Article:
As the MEAN stack is growing in adoption, a variety of testing strategies have sprouted up on the interwebs. As I have started to dig deeper into automated testing strategies for both sides of the MEAN stack, I have found it difficult to find advice or material on how to setup an environment to support the mockist style of test-driving the implementation. Many articles offer some light recommendations, but are typically more classicist-oriented. I’d like to help fill the gap by outlining a tooling strategy which I believe enables the following:

  • Automation
  • Mockist unit testing
  • BDD/ATDD testing
  • End-To-End system testing

In case you want to dive straight into the code, I’ve set up a project on github to prove out the technology.

I’m going to assume you’ve already got a working MongoDB and Node.js environment. If not, take a look at a vagrant solution or mean.io.

One of my goals has been to try to find tools that can work on both the server and the browser. I also put a lot of stock into automation, so I have aimed to avoid tools that require manual loading of browser pages to launch the tests. This has proven to be quite a challenge, but the xUnit-side of testing is much closer to that goal than the BDD-side. However, all hope is not lost.

Let’s get down to business and outline the tools that are working well on both sides:

  • Grunt – The task runner
  • Mocha – The test framework
  • Chai – The assertion library
  • Sinon – The stub, spy, and mock swissarmy knife

Some tools are sort of in the middle, where they can be made to work in both the browser and the server, but they aren’t rock solid in one or the other:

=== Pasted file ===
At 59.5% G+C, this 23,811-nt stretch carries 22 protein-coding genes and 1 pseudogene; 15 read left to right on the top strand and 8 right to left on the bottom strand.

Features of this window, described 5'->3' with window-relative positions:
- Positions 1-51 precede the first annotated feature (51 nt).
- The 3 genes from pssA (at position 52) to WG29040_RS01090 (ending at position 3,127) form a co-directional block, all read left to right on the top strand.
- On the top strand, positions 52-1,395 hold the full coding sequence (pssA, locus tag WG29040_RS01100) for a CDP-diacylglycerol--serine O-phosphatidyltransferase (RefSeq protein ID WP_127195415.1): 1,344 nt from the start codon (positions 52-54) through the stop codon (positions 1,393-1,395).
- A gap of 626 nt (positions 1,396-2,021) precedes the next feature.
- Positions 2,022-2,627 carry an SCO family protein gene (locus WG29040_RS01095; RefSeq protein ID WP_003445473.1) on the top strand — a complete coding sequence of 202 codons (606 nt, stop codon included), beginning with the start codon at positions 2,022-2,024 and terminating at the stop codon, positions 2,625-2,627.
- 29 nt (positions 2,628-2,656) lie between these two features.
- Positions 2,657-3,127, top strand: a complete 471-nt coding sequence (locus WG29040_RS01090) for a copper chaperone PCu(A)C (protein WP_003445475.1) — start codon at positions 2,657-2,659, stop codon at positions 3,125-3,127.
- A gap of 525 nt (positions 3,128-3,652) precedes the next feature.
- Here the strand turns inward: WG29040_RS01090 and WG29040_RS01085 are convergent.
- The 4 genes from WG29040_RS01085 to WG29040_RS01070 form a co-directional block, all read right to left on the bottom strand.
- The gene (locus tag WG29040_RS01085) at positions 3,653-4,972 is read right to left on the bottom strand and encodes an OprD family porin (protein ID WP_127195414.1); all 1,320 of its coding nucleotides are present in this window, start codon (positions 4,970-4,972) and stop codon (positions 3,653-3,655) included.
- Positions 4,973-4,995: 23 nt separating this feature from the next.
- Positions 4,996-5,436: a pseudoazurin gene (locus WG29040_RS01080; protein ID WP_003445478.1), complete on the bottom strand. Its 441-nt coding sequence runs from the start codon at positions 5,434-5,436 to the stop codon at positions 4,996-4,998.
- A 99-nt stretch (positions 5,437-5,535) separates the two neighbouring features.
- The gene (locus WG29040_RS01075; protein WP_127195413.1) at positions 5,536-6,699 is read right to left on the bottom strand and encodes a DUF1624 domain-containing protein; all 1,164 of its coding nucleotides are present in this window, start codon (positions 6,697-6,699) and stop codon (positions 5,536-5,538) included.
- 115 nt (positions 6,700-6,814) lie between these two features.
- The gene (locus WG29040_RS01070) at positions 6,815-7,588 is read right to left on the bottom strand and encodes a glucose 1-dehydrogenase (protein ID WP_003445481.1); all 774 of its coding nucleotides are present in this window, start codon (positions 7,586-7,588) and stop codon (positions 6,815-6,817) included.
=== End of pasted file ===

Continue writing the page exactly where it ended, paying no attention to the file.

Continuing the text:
• Yadda – BDD layer that works nicely with Mocha+Chai (needs a little help on the browser side, but I’m working on that)
  • Cucumber-js – (BDD) works great on the server-side, but fails in the browser side (particularly because of a lack of support for karma integration)

And finally, some tools are targeted at one side or the other:

  • Karma – THE test runner for the browser
  • karma-browserifast – A browserify plugin for Karma, which is needed to automate running Yadda BDD tests in the browser
  • Supertest – Awesome library for testing Express-based RESTful endpoints
  • CasperJS – Drive user interactions through the UI (and works with Yadda)

There is more to come. I plan to write two more articles to dig further into to the details of what it means to test drive on the server side and in the browser. For now, take a look at my Yadda/Karma example on Github for BDD in the browser and thoughtsom for BDD and unit testing on the server. I plan to build out of a few more code examples on the browser side of testing before the next set of articles. In the mean time, I welcome your feedback.

P.S. I am aware of Protractor, but I have not had much of a chance to experiment with it yet.